Thoughts on The Power of Myth, by Joseph Campbell
By David Moore, a brief book review-based discussion
Have you ever read “The Power of Myth”? Joseph Campbell is a master of the mythology of the world. He steers our minds in directions that force us to ask the right questions, as he cleverly weaves the framework of his ideas on myths. Right in the introduction, I feel that the true “Power of Myth” is illustrated, as an answer to the question posed about why we ‘need the mythology’. “…as we are organic beings, there is energy in all that stuff”. Rituals evoke it. Consider the position of judges in our society, which Campbell saw in mythological, not sociological, terms. If this position were just a role, the judge could wear a gray suit to court instead of the magisterial black robe. For the law to hold authority beyond mere coercion, the power of the judge must be ritualized, mythologized. “So must much of life today”, Campbell said, “from religion and war to love and death.”
Campbell believed in the ability of stories to teach lessons. He believed that stories stay in the mind of a human and continue to allow life to show them the lessons. He believed that our society has lost many opportunities to be connected with our inner selves and to connect with and identify with and use models of Heroes and Heroines. He believed that, further, perfection is boring and imperfection gives character and defines humanity.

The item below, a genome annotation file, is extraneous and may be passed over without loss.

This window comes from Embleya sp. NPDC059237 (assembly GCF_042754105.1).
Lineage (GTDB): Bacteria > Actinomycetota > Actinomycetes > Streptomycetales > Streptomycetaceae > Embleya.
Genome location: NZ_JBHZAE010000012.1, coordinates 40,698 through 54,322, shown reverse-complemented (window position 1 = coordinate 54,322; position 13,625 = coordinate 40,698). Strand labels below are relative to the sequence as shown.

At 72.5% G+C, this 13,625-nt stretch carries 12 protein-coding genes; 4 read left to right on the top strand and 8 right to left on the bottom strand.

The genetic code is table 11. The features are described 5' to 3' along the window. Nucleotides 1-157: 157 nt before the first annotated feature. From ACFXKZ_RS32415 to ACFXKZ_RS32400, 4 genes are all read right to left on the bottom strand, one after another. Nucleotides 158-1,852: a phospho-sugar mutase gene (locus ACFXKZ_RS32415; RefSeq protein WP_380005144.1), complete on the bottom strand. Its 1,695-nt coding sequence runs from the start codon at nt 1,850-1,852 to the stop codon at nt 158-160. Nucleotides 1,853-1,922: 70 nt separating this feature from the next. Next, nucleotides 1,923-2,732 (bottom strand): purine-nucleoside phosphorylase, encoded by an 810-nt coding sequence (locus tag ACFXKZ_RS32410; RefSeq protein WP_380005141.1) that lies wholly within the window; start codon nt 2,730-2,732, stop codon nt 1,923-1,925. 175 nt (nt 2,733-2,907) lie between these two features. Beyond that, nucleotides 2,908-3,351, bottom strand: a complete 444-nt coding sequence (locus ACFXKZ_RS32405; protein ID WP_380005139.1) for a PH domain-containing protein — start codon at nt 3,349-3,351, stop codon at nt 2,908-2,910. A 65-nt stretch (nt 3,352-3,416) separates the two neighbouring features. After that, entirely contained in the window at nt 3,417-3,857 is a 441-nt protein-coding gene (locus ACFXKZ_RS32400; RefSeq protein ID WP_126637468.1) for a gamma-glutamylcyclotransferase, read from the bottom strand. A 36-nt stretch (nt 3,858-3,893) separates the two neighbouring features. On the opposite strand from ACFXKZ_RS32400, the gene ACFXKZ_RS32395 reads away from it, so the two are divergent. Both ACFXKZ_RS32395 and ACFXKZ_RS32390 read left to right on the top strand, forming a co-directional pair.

We need to understand death. We need to understand life. We need to understand origins. Myths give us something… when we need something indeed.
For these reasons and many others, the man who knew ‘a thousand stories’ brought us the idea that, comparatively, myths have parallel themes. We need to study myths from other religions and cultures to see the messages, so that we can break our minds of facts and accepted reality and see the real feelings being conveyed.
When confronted with the idea that myths are ‘other peoples dreams’, Campbell stated that instead they are “the world’s dreams. They are archetypal dreams and deal with great human problems. I know when I come to one of these thresholds now. The myth tells me about it, how to respond to certain crises of disappointment or delight or failure or success. The myths tell me where I am.”
Are you in touch with the myths of your ancestors?
What myths speak to you?
What kind of myth teaches you a lesson?
Do you know a story about Gods/Goddesses/Hero figures you can relate briefly? If so, tell a friend, or better yet, share it with a young person, especially one of your own children. These stories are the riches of our culture. Enjoy them and let your heart be filled with the hidden meanings so greatly needed. You and I need our mythology. The Power of Myth is the Power of Home.